Intellectual Property Law

New Matter SUMMER 2017 Volume 42, Number 2

Standing Still: Denial of Certiorari in Belmora LLC v. Bayer Consumer Care AG Leaves Question on Standing for Foreign Plaintiff’s Unfair Competition Claims

ANNA RAIMER
Jones Day

MEREDITH WILKES
Jones Day

On February 27, 2017, the United States Supreme Court denied certiorari in Belmora LLC v. Bayer Consumer Care AG.1 The denial of certiorari leaves in place a holding from the United States Court of Appeals for the Fourth Circuit that a plaintiff owning only foreign trademark rights has standing to bring unfair competition and false advertising claims against a U.S. trademark owner under Section 43(a) of the Lanham Act.2 The Fourth Circuit’s decision relied on the Supreme Court’s standing analysis for Lanham Act false advertising claims in Lexmark International, Inc. v. Static Control Components, Inc.,3 a case involving two U.S.-based companies asserting U.S.-based rights.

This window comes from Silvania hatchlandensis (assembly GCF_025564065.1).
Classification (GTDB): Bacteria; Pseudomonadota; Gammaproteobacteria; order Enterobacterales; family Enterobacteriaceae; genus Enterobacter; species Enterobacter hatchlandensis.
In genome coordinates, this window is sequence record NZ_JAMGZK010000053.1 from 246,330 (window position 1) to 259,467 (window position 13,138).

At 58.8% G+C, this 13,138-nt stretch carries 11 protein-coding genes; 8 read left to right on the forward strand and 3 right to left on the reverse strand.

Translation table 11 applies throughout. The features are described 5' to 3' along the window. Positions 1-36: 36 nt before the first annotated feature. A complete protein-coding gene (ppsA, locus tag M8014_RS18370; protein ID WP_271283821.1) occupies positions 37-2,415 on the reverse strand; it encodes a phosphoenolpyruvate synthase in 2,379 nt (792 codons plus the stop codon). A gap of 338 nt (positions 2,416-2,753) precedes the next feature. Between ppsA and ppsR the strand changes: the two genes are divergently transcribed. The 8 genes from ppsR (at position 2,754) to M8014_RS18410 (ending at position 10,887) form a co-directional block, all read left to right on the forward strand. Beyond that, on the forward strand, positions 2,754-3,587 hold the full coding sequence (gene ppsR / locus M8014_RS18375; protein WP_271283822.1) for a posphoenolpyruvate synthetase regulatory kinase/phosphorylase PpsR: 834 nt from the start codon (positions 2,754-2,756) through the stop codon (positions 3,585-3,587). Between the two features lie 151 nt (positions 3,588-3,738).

In Lexmark, the Supreme Court held that a plaintiff had standing to assert a false advertising claim if the injury alleged is in the "zone of interests" protected by the Lanham Act and the plaintiff otherwise pleaded proximate-cause.4 Using this test, the Fourth Circuit held that a foreign trademark owner’s claims of deceptive conduct and false advertising fell within the zone of interests protected by the Lanham Act, and that the foreign trademark owner sufficiently pleaded proximate causation.5

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